February 2, 2015 Jimmy Barnes – Hindsight (Album Review)
Jimmy Barnes is likely to be one of those acts many forgot they knew, although he is one of the highest selling Australian artists of all-time. Born in Scotland, he moved to Australia at the age of four and became inspired to play music by his brother John. Breaking up with the band Cold Chisel in 1983, Barnes spent a decade as a part of the act releasing fourteen albums, but after their last event it was only a matter of weeks before he was back gigging with new songs as a solo artist. After much success with Cold Chisel, Barnes went on to a fantastic solo career with all but one of his fourteen studio albums debuting in the Top 3. Now in 2015, Barnes is celebrating his thirtieth anniversary as a solo artist with his 15th studio album titled Hindsight. With years of working with some of the biggest names in Rock and Pop, on Highsight fans will find a series of well-known artists recreating some of Barnes’s best known songs, but with him providing the lead vocals. He says he learned a lot from how other people approached the songs and he knew who he wanted for each song before he began.
Released as either a one-disc, two-disc set, or three-disc set, this review will cover the single release which contains fifteen tracks with hits spanning his amazing solo career. Beginning with “Lay Down Your Guns,” Barnes calls on popular Psychobilly/Punk band The Living End for a duet which brings a more contemporary feel, making for a lively start to the album. “Time Will Tell” features another well-loved Australian band called Baby Animals. With Suzi Marchi joining Barnes on vocals, the track is given some sex appeal and raunchiness. Next, “Ride The Night Away” features Steven Van Zandt, who originally wrote the song thirty years ago. Van Zandt is best known as guitarist and mandolin player for Bruce Springsteen’s E Street Band and brings a new swagger to the track while Barnes’ son Jackie jams on the drums on the record. Keeping his family involved, “Stand Up” features Barnes’ daughter Mahalia along with The Soul Mates, providing a soulful yet very ’70s vibe to the song. Then Barnes’ brother-in-law Diesel comes in for “I’d Die To Be With You Tonight” making for a classic Pop Rock feel that is harnessed by great energy and dynamism. “Stone Cold” brings in Tina Arena and Joe Bonamassa to help capture a typical R & B sound, reminiscent of Otis Redding’s “Try a Little Tenderness,” a stunning sentimental love song.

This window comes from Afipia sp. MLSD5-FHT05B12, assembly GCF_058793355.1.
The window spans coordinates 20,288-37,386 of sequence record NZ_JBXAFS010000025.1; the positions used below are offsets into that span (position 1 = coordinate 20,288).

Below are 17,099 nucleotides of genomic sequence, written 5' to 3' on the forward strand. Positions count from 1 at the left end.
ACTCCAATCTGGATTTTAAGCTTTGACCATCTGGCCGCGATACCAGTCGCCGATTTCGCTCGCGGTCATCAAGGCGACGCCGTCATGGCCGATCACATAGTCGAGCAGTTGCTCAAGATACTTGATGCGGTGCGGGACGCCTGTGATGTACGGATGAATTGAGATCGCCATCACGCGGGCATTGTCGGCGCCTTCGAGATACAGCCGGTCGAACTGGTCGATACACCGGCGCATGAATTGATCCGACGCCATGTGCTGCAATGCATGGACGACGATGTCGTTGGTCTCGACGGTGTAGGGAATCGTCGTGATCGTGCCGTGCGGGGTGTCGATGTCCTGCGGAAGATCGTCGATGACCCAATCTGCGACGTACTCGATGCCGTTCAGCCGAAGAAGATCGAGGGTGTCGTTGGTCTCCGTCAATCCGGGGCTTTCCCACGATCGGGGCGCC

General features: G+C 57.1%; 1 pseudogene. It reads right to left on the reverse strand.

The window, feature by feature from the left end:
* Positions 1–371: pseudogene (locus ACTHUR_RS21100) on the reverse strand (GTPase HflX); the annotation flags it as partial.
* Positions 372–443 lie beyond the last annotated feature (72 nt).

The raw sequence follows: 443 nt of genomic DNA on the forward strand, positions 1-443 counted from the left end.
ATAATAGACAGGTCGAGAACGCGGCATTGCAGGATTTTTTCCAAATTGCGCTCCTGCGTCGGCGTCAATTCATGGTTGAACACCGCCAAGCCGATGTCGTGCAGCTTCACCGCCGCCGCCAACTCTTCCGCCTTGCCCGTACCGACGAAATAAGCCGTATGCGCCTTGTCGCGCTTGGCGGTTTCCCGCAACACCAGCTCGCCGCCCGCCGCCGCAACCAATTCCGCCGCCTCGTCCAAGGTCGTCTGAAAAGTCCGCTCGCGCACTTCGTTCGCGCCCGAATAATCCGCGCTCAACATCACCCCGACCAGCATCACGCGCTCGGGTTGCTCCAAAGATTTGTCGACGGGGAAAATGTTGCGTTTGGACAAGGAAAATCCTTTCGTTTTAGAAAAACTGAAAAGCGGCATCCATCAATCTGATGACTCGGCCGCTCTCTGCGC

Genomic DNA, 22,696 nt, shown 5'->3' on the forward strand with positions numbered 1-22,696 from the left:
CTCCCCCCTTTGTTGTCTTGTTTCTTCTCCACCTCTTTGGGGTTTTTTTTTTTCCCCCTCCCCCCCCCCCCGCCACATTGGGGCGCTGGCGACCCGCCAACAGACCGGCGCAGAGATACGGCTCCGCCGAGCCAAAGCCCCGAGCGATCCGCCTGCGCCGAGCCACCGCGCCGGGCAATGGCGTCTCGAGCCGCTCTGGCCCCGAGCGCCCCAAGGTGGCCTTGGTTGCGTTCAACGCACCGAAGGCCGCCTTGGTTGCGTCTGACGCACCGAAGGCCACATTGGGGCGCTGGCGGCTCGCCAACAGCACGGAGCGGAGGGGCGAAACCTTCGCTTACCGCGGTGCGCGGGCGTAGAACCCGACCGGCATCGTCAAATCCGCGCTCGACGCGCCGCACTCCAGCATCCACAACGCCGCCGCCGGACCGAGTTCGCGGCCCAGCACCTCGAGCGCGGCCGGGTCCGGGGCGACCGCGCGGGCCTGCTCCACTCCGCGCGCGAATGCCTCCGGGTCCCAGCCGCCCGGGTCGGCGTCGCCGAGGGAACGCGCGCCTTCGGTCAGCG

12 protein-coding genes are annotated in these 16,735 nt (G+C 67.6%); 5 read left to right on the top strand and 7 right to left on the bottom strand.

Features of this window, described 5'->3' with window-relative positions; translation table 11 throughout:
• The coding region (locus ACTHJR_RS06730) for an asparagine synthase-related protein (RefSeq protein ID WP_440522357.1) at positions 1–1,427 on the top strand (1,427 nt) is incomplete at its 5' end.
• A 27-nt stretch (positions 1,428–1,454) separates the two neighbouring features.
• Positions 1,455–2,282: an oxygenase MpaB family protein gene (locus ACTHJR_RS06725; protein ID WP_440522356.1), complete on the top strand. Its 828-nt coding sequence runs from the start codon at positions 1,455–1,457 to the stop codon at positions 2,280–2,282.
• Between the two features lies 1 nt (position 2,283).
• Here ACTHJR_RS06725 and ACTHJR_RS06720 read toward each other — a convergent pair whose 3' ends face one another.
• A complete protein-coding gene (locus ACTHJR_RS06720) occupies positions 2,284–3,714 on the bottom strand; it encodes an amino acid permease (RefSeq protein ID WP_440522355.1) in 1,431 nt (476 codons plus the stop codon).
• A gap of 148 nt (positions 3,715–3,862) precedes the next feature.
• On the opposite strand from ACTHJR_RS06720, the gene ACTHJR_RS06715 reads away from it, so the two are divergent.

Keeping Hindsight interesting, “Working Class Man” features Jonathan Cain of The Babys and Journey, as well as former Cold Chisel bandmate Ian Moss. The collaboration makes for a very Bruce Hornsby, upbeat anthem for the common man with a honky tonk piano and plenty of grit. Then “Going Down Alone” see’s Cain return along with Journey’s Neal Schon adding a Prog element to the track with some tasty harmonies and sweet backing vocals. Bringing on a different emotion, “Love And Hate” sees an appearance from Rock band Shihad to play a gritty and angry array of sounds, which is a complete contrast to the previous track. Lightening the mood, “No Second Prize” features The Family Choir, which is literally Barnes’ family singing with him. The choir makes it sound more like a live jam with friends and is great fun to listen to.
The song “Rather Be Blind” makes notice of Barnes’ call on accomplished Dead Daisies vocalist Jon Stevens for a great Rock-n-Roll groove that is delightful to listen to. The song “When Your Love Is Gone” features powerful Blues singer Ruby Rodgers, whom adds a richness texture to the overall recording. Then “Walk On” sees Barnes team-up with his son David Campbell and the rendition has ’80s power-ballad written all over it. David has a successful solo career and is a well-known radio show host. Closing out the single disc edition, “I’m Still On Your Side” brings in Powderfinger’s Bernard Fanning for a flowing Pop song that has a feel-good factor that ends the album on a high note.
In most cases, Barnes reportedly is booking a twelve hour day in the studio for them to knock the song out in an hour, which probably accounts for why these tracks have a raw, live feel rather than being over produced and over polished. The general feel is of fun, warmth and joy, making Hindsight an album made with friends not just who is hot at the moment, but to provide great variety, adds depth, as well as interest. Barnes’ voice has a gravelly tone and they work well with each and every collaboration here, while the musicianship is spot on. Hindsight’s deluxe 3-disc edition features a forty track audio version which includes seventeen new recordings along with another twenty-three classic Barnes hits spanning from 1984 to 2010. Which ever edition fans choose to purchase of Hindsight, they are in for a treat. CrypticRock give Hindsight 4.5 out of 5 stars.